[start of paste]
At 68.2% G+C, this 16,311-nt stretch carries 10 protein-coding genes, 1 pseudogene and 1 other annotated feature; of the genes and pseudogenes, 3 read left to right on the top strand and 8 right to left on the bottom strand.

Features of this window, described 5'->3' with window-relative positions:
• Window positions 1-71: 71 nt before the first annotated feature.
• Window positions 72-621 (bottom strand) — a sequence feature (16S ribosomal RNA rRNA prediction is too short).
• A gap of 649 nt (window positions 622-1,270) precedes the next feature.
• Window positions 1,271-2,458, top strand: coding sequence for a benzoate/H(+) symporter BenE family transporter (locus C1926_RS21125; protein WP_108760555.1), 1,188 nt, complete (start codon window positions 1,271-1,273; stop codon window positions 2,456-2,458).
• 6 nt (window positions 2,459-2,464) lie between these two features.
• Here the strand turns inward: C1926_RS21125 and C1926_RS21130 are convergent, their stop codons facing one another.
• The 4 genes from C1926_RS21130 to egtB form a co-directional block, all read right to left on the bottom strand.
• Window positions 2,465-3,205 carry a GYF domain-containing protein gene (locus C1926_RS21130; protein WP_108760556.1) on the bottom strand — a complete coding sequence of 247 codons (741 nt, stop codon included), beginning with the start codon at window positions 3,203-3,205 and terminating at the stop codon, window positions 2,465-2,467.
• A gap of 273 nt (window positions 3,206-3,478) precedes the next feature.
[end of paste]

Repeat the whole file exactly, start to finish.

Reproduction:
At 68.2% G+C, this 16,311-nt stretch carries 10 protein-coding genes, 1 pseudogene and 1 other annotated feature; of the genes and pseudogenes, 3 read left to right on the top strand and 8 right to left on the bottom strand.

Features of this window, described 5'->3' with window-relative positions:
• Window positions 1-71: 71 nt before the first annotated feature.
• Window positions 72-621 (bottom strand) — a sequence feature (16S ribosomal RNA rRNA prediction is too short).
• A gap of 649 nt (window positions 622-1,270) precedes the next feature.
• Window positions 1,271-2,458, top strand: coding sequence for a benzoate/H(+) symporter BenE family transporter (locus C1926_RS21125; protein WP_108760555.1), 1,188 nt, complete (start codon window positions 1,271-1,273; stop codon window positions 2,456-2,458).
• 6 nt (window positions 2,459-2,464) lie between these two features.
• Here the strand turns inward: C1926_RS21125 and C1926_RS21130 are convergent, their stop codons facing one another.
• The 4 genes from C1926_RS21130 to egtB form a co-directional block, all read right to left on the bottom strand.
• Window positions 2,465-3,205 carry a GYF domain-containing protein gene (locus C1926_RS21130; protein WP_108760556.1) on the bottom strand — a complete coding sequence of 247 codons (741 nt, stop codon included), beginning with the start codon at window positions 3,203-3,205 and terminating at the stop codon, window positions 2,465-2,467.
• A gap of 273 nt (window positions 3,206-3,478) precedes the next feature.